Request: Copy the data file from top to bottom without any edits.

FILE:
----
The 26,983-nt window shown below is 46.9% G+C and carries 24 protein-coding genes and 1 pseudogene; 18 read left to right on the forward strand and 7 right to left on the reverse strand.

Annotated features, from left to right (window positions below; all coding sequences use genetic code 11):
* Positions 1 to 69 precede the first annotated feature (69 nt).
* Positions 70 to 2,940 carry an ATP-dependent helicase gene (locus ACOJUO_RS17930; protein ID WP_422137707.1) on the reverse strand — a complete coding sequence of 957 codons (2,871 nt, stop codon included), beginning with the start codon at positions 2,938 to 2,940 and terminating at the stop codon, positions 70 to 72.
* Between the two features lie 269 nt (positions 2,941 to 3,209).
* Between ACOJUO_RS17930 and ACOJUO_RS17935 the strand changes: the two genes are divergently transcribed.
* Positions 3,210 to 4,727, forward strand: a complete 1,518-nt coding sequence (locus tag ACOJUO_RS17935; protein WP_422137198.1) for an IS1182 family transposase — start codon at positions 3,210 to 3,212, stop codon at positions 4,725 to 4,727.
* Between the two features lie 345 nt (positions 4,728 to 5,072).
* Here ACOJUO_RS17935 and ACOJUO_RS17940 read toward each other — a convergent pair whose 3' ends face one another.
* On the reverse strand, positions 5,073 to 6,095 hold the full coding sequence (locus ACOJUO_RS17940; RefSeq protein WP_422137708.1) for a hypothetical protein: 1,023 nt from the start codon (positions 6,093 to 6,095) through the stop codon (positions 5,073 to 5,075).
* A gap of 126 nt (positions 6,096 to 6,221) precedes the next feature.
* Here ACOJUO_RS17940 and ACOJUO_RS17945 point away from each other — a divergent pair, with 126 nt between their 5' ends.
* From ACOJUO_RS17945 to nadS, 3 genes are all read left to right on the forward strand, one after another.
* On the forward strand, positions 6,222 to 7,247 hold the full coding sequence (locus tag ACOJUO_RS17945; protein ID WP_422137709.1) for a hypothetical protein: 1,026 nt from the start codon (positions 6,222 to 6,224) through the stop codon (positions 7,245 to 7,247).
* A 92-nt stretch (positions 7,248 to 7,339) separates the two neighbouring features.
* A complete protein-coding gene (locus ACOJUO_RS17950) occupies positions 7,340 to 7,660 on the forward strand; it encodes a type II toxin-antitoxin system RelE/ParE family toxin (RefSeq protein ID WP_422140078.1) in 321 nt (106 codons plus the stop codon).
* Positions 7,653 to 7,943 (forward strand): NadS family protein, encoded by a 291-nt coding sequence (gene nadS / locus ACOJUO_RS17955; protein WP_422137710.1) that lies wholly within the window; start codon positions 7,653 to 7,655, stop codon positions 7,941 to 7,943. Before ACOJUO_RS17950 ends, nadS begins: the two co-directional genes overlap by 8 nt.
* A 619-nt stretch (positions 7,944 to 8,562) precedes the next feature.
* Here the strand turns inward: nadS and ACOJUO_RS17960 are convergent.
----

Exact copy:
The 26,983-nt window shown below is 46.9% G+C and carries 24 protein-coding genes and 1 pseudogene; 18 read left to right on the forward strand and 7 right to left on the reverse strand.

Annotated features, from left to right (window positions below; all coding sequences use genetic code 11):
* Positions 1 to 69 precede the first annotated feature (69 nt).
* Positions 70 to 2,940 carry an ATP-dependent helicase gene (locus ACOJUO_RS17930; protein ID WP_422137707.1) on the reverse strand — a complete coding sequence of 957 codons (2,871 nt, stop codon included), beginning with the start codon at positions 2,938 to 2,940 and terminating at the stop codon, positions 70 to 72.
* Between the two features lie 269 nt (positions 2,941 to 3,209).
* Between ACOJUO_RS17930 and ACOJUO_RS17935 the strand changes: the two genes are divergently transcribed.
* Positions 3,210 to 4,727, forward strand: a complete 1,518-nt coding sequence (locus tag ACOJUO_RS17935; protein WP_422137198.1) for an IS1182 family transposase — start codon at positions 3,210 to 3,212, stop codon at positions 4,725 to 4,727.
* Between the two features lie 345 nt (positions 4,728 to 5,072).
* Here ACOJUO_RS17935 and ACOJUO_RS17940 read toward each other — a convergent pair whose 3' ends face one another.
* On the reverse strand, positions 5,073 to 6,095 hold the full coding sequence (locus ACOJUO_RS17940; RefSeq protein WP_422137708.1) for a hypothetical protein: 1,023 nt from the start codon (positions 6,093 to 6,095) through the stop codon (positions 5,073 to 5,075).
* A gap of 126 nt (positions 6,096 to 6,221) precedes the next feature.
* Here ACOJUO_RS17940 and ACOJUO_RS17945 point away from each other — a divergent pair, with 126 nt between their 5' ends.
* From ACOJUO_RS17945 to nadS, 3 genes are all read left to right on the forward strand, one after another.
* On the forward strand, positions 6,222 to 7,247 hold the full coding sequence (locus tag ACOJUO_RS17945; protein ID WP_422137709.1) for a hypothetical protein: 1,026 nt from the start codon (positions 6,222 to 6,224) through the stop codon (positions 7,245 to 7,247).
* A 92-nt stretch (positions 7,248 to 7,339) separates the two neighbouring features.
* A complete protein-coding gene (locus ACOJUO_RS17950) occupies positions 7,340 to 7,660 on the forward strand; it encodes a type II toxin-antitoxin system RelE/ParE family toxin (RefSeq protein ID WP_422140078.1) in 321 nt (106 codons plus the stop codon).
* Positions 7,653 to 7,943 (forward strand): NadS family protein, encoded by a 291-nt coding sequence (gene nadS / locus ACOJUO_RS17955; protein WP_422137710.1) that lies wholly within the window; start codon positions 7,653 to 7,655, stop codon positions 7,941 to 7,943. Before ACOJUO_RS17950 ends, nadS begins: the two co-directional genes overlap by 8 nt.
* A 619-nt stretch (positions 7,944 to 8,562) precedes the next feature.
* Here the strand turns inward: nadS and ACOJUO_RS17960 are convergent.